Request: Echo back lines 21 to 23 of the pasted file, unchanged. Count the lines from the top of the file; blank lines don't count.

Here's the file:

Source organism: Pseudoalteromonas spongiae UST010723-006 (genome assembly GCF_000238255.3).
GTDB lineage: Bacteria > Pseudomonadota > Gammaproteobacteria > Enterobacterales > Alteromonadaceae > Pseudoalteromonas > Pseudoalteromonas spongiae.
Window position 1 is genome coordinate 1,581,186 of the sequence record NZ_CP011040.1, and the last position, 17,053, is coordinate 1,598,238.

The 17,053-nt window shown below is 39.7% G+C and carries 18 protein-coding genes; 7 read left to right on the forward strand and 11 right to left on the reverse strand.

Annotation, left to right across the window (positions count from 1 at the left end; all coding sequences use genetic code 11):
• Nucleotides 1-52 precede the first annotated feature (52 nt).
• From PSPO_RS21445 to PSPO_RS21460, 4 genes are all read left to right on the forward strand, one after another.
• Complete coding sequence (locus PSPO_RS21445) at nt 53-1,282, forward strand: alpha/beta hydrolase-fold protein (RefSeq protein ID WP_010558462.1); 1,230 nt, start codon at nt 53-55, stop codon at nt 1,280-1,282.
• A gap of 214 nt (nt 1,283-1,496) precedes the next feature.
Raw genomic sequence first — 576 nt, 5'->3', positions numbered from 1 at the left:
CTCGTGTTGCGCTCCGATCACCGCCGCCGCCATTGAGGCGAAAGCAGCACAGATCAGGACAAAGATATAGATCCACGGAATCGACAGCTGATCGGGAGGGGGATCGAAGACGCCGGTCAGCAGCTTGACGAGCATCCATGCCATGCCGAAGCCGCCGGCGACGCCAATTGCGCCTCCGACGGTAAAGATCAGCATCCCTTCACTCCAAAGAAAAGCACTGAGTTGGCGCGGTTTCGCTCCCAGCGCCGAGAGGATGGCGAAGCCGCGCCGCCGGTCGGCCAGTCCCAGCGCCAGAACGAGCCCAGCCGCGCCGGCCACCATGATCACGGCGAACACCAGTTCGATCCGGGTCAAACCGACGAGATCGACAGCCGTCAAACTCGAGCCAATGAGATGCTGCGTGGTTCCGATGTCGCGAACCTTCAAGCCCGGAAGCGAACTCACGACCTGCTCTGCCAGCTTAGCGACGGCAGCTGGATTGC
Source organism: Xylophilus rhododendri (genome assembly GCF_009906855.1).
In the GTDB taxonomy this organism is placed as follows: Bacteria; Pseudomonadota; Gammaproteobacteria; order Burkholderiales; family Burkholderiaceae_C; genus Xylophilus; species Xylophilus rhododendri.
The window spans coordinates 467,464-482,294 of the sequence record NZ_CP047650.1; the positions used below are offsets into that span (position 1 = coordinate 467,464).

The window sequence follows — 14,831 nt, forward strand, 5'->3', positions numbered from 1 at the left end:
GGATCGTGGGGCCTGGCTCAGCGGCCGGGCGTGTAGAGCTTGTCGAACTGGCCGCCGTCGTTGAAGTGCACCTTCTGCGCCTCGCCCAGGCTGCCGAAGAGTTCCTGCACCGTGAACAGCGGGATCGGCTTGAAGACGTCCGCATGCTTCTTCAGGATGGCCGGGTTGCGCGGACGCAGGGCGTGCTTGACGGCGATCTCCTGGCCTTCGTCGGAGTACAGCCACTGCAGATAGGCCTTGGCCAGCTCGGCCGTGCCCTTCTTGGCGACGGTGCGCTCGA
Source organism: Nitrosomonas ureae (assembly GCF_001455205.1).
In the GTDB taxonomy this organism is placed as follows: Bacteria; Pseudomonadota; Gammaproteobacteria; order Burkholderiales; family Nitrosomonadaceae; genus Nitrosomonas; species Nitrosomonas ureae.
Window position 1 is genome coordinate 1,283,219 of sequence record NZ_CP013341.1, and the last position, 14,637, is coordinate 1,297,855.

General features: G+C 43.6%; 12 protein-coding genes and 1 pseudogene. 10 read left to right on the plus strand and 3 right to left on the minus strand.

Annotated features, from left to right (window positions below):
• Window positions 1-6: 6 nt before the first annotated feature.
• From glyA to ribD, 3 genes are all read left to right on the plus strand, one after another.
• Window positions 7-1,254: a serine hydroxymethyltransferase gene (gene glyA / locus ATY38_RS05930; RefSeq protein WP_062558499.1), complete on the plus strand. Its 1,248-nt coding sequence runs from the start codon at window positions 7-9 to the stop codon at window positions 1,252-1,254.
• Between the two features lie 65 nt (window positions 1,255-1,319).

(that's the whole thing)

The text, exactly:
Annotated features, from left to right (window positions below):
• Window positions 1-6: 6 nt before the first annotated feature.
• From glyA to ribD, 3 genes are all read left to right on the plus strand, one after another.